Not only do students need to think about their own safety, but they also must consider how their return to campus will impact the safety of professors, staff, and fellow students. When living on campus, there is a lot of opportunity to mingle and interact with fellow students, and this can have dangerous health implications during the pandemic. 

Although it is a difficult choice, electing for remote instruction during the spring semester will enable students, faculty, and staff to have a safer experience, as it will allow for learning to occur with far less contact than it would on a college campus.

Surveillance Capitalism: How Companies Profit off of Your Digital Footprint

by Andrea Traietti


Opinion


Companies can now collect data from your digital footprint to determine your interests and even your mood in order to target your social media with certain advertisements. Nora Johnson ’20/The Cowl.

 

by Katie Belbusti ’22

Opinion Staff

Surveillance capitalism is a term that has been increasingly used within the past decade. While it sounds like a complicated term, its definition is the collection of data through monitoring people’s behaviors on social media for the benefit of corporations to then tailor their advertisements to make more money.

Most of us are aware of the fact that our phones listen to us and keep tabs on what we are doing at any given time, but surveillance capitalism goes further: it exploits patterns on social media to create marketing strategies and advertisements to target consumers for economic profit.

As data surveillance programs continue to evolve in this manner, it is imperative that technology users are aware of their data footprint and their right to online privacy.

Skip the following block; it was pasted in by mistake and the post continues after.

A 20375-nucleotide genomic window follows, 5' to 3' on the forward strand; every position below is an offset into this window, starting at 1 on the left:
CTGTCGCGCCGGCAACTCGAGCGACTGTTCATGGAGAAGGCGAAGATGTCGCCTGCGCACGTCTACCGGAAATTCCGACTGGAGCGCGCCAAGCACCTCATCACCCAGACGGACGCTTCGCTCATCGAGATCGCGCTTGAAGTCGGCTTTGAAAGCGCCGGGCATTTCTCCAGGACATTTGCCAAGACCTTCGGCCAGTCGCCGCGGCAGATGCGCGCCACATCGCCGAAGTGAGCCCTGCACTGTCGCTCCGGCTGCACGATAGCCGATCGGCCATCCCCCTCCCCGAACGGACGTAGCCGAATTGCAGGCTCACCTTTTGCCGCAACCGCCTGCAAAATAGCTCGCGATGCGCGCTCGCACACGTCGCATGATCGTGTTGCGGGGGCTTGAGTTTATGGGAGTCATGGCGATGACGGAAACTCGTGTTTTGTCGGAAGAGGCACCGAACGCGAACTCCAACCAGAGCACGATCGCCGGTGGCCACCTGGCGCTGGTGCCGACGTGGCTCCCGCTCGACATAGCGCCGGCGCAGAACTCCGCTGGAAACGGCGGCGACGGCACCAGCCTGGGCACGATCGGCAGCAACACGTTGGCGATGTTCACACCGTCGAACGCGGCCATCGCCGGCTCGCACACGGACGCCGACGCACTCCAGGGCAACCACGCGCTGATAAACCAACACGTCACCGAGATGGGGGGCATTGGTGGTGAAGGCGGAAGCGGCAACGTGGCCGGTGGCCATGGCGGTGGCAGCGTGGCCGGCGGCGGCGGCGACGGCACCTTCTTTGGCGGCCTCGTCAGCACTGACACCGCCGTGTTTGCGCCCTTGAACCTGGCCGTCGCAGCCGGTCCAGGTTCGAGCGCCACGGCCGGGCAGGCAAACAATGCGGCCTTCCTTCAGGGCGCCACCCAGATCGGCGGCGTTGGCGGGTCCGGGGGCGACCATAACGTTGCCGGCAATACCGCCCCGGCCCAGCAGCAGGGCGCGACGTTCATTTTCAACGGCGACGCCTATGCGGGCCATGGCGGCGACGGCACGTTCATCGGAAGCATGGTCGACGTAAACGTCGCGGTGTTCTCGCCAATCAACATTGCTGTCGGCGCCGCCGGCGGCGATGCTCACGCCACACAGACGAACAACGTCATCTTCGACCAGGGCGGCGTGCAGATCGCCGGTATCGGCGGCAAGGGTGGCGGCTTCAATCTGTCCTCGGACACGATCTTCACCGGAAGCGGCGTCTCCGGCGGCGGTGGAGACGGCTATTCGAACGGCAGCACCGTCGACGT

Dr. Matthew Guardino, a political science professor at Providence College, provided more insight on the role of surveillance capitalism in our lives. His general area of research is about media in politics, with a focus on how media corporations can shape the news. The topic of surveillance capitalism is one of great interest to Dr. Guardino, especially when connected with how it is increasingly affecting younger generations. 

Regarding what is most important for millennials to know about surveillance capitalism, Dr. Guardino said, “It is very important to understand the outset, virtually anything any of us do online is recorded. It is recorded primarily, although not entirely, for corporations to make money. The vast majority of this kind of surveillance occurs without public knowledge and without us even having a sense that it is going on. It is important to understand that pretty much the entire internet runs on a financial basis: surveilling and then collecting people’s data.” When put into these simple terms, it is clear to see why this issue is becoming increasingly more concerning.